Email (Head of Department matters): cs-hod@list.surrey.ac.uk
Email (Other matters): m.plumbley@surrey.ac.uk
University of Surrey, Guildford, Surrey, GU2 7XH, UK



Sunday, June 18, 2017

Sunday Morning Videos: NIPS 2016 workshop on nonconvex optimizations.



Hossein just mentioned this on his twitter:

Here is the list of talks and videos:
  • Nando de Freitas (Learning to Optimize) [Slides] [Video]
  • Morning Poster Spotlight (papers #1 to #8) [Slides] [Video]
  • Jean Lasserre (Moment-LP and Moment-SOS Approaches in Optimization) [Slides] [Video]
  • Surya Ganguli (Non-convexity in the error landscape and the expressive capacity of deep neural networks) [Slides] [Video
  • Ryan Adams (Leveraging Structure in Bayesian Optimization) [Slides] [Video]
  • Stefanie Jegelka (Submodular Optimization and Nonconvexity) [Slides] [Video]
  • Suvrit Sra (Taming Non-Convexity via Geometry) [Slides] [Video]
  • Francis Bach (Submodular Functions: from Discrete to Continuous Domains) [Slides] [Video]
  • Panel Discussion [Video]
  • Afternoon Poster Spotlight (papers #9 to #16) [Slides] [Video]





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Friday, June 16, 2017

FreezeOut: Accelerate Training by Progressively Freezing Layers - implementation -

What initially looks like playing with hyperparameters brings new life to a somewhat older approach. From Alex's tweet:







The early layers of a deep neural net have the fewest parameters, but take up the most computation. In this extended abstract, we propose to only train the hidden layers for a set portion of the training run, freezing them out one-by-one and excluding them from the backward pass. We empirically demonstrate that FreezeOut yields savings of up to 20% wall-clock time during training with 3% loss in accuracy for DenseNets on CIFAR.


DenseNet is at: http://github.com/bamos/densenet.pytorch 
while FreezeOut is here: http://github.com/ajbrock/FreezeOut 




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Thursday, June 15, 2017

Self-Normalizing Neural Networks - implementation -

There is some commotion on the interweb about this new nonlinear activation function that removes the need for tricks like Batch Normalization and seem to beat recent architectures like Resnets ...and there is the long appendix thingy too. Wow !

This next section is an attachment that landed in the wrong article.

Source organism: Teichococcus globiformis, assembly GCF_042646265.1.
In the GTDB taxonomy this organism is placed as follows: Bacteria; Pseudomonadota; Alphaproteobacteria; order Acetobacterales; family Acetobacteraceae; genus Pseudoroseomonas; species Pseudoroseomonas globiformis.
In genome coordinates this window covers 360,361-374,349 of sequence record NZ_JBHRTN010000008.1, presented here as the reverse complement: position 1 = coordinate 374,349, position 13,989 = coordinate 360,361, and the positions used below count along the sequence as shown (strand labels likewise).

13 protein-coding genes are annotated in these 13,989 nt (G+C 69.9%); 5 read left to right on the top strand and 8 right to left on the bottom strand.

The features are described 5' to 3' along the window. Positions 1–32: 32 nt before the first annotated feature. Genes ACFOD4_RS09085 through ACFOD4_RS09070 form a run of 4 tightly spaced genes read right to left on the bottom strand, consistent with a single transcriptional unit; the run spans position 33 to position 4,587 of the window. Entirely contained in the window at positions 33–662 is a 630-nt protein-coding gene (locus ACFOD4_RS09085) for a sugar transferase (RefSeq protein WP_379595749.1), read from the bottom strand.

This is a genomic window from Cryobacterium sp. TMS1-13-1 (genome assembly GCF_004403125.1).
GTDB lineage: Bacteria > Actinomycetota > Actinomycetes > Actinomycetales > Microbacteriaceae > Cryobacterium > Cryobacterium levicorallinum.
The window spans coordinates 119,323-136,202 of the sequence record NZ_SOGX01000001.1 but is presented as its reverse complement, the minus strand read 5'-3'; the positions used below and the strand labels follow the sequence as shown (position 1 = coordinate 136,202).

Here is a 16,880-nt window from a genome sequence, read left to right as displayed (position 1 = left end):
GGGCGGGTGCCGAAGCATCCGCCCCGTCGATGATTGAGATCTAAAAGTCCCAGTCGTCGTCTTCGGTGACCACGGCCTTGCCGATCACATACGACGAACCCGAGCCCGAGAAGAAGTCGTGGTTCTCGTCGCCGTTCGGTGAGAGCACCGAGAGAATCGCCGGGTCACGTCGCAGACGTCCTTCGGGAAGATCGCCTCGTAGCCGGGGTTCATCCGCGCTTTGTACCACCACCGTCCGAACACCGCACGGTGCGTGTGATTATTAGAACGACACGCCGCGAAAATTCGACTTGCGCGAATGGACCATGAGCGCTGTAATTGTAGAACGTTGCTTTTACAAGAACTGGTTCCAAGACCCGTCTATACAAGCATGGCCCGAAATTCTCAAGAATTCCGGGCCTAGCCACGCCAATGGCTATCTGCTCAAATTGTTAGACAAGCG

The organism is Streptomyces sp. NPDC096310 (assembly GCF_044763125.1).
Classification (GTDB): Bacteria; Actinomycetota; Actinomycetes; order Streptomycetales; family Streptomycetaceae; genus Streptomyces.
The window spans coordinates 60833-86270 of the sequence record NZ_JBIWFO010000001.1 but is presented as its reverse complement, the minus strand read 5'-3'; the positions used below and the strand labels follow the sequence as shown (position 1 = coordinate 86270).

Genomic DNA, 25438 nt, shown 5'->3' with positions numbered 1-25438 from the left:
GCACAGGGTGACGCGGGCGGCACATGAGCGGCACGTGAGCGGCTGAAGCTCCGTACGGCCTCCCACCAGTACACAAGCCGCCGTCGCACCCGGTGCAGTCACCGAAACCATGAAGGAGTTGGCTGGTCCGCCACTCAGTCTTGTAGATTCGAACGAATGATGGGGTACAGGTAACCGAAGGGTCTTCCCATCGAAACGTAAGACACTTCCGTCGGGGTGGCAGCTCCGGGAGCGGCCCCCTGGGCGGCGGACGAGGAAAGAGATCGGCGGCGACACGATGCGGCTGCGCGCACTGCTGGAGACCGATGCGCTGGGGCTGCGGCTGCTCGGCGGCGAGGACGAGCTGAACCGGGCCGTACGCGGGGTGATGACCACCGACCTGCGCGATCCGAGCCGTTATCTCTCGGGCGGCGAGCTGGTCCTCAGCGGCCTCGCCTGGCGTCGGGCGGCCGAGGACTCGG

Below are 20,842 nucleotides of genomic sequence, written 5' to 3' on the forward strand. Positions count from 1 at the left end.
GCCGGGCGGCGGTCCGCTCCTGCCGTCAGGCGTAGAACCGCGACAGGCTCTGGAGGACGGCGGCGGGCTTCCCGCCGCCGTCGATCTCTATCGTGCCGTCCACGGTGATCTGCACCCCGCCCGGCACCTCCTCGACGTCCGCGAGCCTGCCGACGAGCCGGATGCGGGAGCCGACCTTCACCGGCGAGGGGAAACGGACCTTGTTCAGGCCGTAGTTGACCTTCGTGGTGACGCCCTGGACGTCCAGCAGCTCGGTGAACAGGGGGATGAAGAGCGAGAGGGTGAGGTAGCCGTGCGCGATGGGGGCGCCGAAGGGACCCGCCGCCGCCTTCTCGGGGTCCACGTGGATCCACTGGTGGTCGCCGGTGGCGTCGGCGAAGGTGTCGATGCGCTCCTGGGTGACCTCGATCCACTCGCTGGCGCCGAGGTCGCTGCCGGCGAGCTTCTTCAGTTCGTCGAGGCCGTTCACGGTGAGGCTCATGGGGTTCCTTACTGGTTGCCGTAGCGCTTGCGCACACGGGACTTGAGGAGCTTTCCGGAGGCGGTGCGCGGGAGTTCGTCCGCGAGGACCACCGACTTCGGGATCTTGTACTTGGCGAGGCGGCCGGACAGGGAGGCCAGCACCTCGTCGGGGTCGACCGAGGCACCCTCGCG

Deep Learning has revolutionized vision via convolutional neural networks (CNNs) and natural language processing via recurrent neural networks (RNNs). However, success stories of Deep Learning with standard feed-forward neural networks (FNNs) are rare. FNNs that perform well are typically shallow and, therefore cannot exploit many levels of abstract representations. We introduce self-normalizing neural networks (SNNs) to enable high-level abstract representations. While batch normalization requires explicit normalization, neuron activations of SNNs automatically converge towards zero mean and unit variance. The activation function of SNNs are "scaled exponential linear units" (SELUs), which induce self-normalizing properties. Using the Banach fixed-point theorem, we prove that activations close to zero mean and unit variance that are propagated through many network layers will converge towards zero mean and unit variance -- even under the presence of noise and perturbations. This convergence property of SNNs allows to (1) train deep networks with many layers, (2) employ strong regularization, and (3) to make learning highly robust. Furthermore, for activations not close to unit variance, we prove an upper and lower bound on the variance, thus, vanishing and exploding gradients are impossible. We compared SNNs on (a) 121 tasks from the UCI machine learning repository, on (b) drug discovery benchmarks, and on (c) astronomy tasks with standard FNNs and other machine learning methods such as random forests and support vector machines. SNNs significantly outperformed all competing FNN methods at 121 UCI tasks, outperformed all competing methods at the Tox21 dataset, and set a new record at an astronomy data set. The winning SNN architectures are often very deep. Implementations are available at: github.com/bioinf-jku/SNNs.